Complete characterization of quantum-limited timing jitter in passively mode-locked fiber lasers.
ABSTRACT We characterize the timing jitter of passively mode-locked, femtosecond, erbium fiber lasers with unprecedented resolution, enabling the observation of quantum-origin timing jitter up to the Nyquist frequency. For a pair of nearly identical 79.4MHz dispersion-managed lasers with an output pulse energy of 450pJ, the high-frequency jitter was found to be 2.6fs [10kHz, 39.7MHz]. The results agree well with theoretical noise models over more than three decades, extending to the Nyquist frequency. It is also found that unexpected noise may occur if care is not taken in optimizing the mode-locked state.
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ABSTRACT: The cross correlation between a pair of femtosecond lasers with slightly different repetition rates enables high precision, high update rate time-of-flight (TOF) distance measurements against multiple targets. Here, we investigate the obtainable ranging precision set by the timing jitter from femtosecond lasers. An analytical model governing dual femtosecond laser TOF distance measurement in the presence of pulse train timing jitter is built at first. A numerical study is conducted by involving typical timing jitter sources in femtosecond lasers in the following. Finally, the analytical and numerical models are verified by a TOF ranging experiment using a pair of free running femtosecond Er-fiber lasers. The timing jitter of the lasers is also characterized by an attosecond resolution balanced optical cross correlation method. The comparison between experiment and numerical model shows that the quantum-limited timing jitter of femtosecond lasers sets a fundamental limit on the performance of dual femtosecond laser TOF distance measurements.Optics Express 05/2015; 23(11):14057-14069. DOI:10.1364/OE.23.014057 · 3.53 Impact Factor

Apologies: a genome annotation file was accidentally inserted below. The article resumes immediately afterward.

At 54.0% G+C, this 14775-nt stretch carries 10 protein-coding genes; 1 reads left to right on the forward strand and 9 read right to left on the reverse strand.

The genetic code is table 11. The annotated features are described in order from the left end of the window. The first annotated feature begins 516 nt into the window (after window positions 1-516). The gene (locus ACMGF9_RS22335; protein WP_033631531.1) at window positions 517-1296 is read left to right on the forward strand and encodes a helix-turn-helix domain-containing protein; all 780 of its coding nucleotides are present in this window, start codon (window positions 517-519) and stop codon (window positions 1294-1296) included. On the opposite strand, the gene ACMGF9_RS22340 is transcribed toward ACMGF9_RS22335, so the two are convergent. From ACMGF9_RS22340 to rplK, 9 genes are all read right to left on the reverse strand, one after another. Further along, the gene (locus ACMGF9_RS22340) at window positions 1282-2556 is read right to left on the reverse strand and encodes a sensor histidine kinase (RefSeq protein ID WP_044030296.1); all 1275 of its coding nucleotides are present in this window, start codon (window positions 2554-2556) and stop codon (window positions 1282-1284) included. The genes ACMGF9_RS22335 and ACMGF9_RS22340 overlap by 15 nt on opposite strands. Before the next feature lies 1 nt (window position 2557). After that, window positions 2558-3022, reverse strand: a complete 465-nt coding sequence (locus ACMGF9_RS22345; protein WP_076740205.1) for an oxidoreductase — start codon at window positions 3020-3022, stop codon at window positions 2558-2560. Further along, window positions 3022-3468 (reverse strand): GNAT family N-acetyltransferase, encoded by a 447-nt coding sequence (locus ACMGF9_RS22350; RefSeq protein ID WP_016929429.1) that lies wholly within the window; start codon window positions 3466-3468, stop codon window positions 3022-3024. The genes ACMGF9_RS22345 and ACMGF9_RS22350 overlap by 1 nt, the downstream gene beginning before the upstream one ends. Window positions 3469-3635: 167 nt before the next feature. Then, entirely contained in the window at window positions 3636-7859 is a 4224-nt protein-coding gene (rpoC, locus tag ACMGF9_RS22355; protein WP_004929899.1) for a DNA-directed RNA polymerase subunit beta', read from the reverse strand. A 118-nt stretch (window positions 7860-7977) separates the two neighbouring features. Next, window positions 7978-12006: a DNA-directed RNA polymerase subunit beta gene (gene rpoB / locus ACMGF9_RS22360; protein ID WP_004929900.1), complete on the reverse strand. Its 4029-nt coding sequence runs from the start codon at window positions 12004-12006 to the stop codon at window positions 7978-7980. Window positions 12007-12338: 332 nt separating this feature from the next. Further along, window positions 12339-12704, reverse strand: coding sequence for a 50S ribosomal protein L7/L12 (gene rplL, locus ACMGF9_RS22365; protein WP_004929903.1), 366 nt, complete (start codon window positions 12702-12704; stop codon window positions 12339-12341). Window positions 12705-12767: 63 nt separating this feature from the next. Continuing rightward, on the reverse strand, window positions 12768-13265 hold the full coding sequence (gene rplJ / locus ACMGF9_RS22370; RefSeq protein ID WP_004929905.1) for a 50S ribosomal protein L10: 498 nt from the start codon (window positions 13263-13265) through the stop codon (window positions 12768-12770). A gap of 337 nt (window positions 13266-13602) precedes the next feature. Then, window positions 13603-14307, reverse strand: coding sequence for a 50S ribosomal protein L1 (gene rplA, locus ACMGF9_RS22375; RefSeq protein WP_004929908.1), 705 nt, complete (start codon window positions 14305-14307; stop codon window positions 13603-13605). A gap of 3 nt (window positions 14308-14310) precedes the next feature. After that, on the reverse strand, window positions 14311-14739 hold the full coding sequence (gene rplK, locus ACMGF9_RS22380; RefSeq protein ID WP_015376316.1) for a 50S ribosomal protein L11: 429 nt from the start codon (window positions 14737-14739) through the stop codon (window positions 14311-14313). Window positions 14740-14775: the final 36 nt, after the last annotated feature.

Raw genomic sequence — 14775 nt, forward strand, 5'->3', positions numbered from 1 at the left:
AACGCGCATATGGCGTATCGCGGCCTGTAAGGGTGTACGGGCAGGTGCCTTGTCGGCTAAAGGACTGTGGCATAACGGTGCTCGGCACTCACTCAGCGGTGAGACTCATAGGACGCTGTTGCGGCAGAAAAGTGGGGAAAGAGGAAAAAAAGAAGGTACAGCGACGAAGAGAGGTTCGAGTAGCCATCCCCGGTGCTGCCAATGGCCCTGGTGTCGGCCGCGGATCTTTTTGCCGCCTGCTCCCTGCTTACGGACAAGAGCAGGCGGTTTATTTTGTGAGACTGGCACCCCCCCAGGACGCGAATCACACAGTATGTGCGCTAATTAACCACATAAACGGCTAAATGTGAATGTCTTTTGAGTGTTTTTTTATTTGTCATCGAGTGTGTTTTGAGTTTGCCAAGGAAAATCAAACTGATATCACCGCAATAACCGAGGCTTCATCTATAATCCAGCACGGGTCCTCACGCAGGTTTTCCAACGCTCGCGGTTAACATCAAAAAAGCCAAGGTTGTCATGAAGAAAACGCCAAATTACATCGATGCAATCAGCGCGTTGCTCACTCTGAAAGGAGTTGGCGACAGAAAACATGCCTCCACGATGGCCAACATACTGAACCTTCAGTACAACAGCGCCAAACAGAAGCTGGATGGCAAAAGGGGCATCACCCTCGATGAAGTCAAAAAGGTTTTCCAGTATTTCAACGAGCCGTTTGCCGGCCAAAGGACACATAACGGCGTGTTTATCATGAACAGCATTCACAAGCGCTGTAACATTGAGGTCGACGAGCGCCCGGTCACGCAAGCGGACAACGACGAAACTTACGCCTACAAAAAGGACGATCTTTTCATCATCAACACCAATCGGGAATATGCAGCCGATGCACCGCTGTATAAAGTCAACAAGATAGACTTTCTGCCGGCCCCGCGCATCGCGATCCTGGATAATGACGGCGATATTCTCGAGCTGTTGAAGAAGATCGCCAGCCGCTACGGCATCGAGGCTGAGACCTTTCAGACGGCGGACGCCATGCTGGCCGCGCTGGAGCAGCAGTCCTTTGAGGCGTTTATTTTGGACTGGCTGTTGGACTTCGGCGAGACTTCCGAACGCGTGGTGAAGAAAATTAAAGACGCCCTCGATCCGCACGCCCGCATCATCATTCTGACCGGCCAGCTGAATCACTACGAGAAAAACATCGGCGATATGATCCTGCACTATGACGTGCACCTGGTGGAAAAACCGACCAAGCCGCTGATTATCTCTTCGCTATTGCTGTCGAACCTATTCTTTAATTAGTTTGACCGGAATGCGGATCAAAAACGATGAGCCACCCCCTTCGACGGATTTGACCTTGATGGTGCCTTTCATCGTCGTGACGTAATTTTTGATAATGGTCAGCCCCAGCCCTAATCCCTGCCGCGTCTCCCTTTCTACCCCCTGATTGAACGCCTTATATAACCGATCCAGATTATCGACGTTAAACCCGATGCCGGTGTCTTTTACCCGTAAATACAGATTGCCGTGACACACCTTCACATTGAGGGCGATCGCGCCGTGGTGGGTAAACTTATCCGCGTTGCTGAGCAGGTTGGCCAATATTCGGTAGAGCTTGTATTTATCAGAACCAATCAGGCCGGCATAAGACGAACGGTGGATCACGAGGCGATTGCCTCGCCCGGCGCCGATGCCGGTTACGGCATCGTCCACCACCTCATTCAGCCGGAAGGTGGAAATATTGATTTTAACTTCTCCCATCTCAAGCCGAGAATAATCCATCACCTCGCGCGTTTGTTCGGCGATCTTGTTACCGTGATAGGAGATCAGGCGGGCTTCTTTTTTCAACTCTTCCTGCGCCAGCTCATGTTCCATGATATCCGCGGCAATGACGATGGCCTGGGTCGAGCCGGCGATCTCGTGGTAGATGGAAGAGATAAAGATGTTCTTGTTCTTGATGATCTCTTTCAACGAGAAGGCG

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ABSTRACT: The generation of sub-optical-cycle, carrier–envelope phase-stable light pulses is one of the frontiers of ultrafast optics. The two key ingredients for sub-cycle pulse generation are bandwidths substantially exceeding one octave and accurate control of the spectral phase. These requirements are very challenging to satisfy with a single laser beam, and thus intense research activity is currently devoted to the coherent synthesis of pulses generated by separate sources. In this review we discuss the conceptual schemes and experimental tools that can be employed for the generation, amplification, control, and combination of separate light pulses. The main techniques for the spectrotemporal characterization of the synthesized fields are also described. We discuss recent implementations of coherent waveform synthesis: from the first demonstration of a single-cycle optical pulse by the addition of two pulse trains derived from a fiber laser, to the coherent combination of the outputs from optical parametric chirped-pulse amplifiers.Laser & Photonics Review 12/2014; 9(2). DOI:10.1002/lpor.201400181 · 9.31 Impact Factor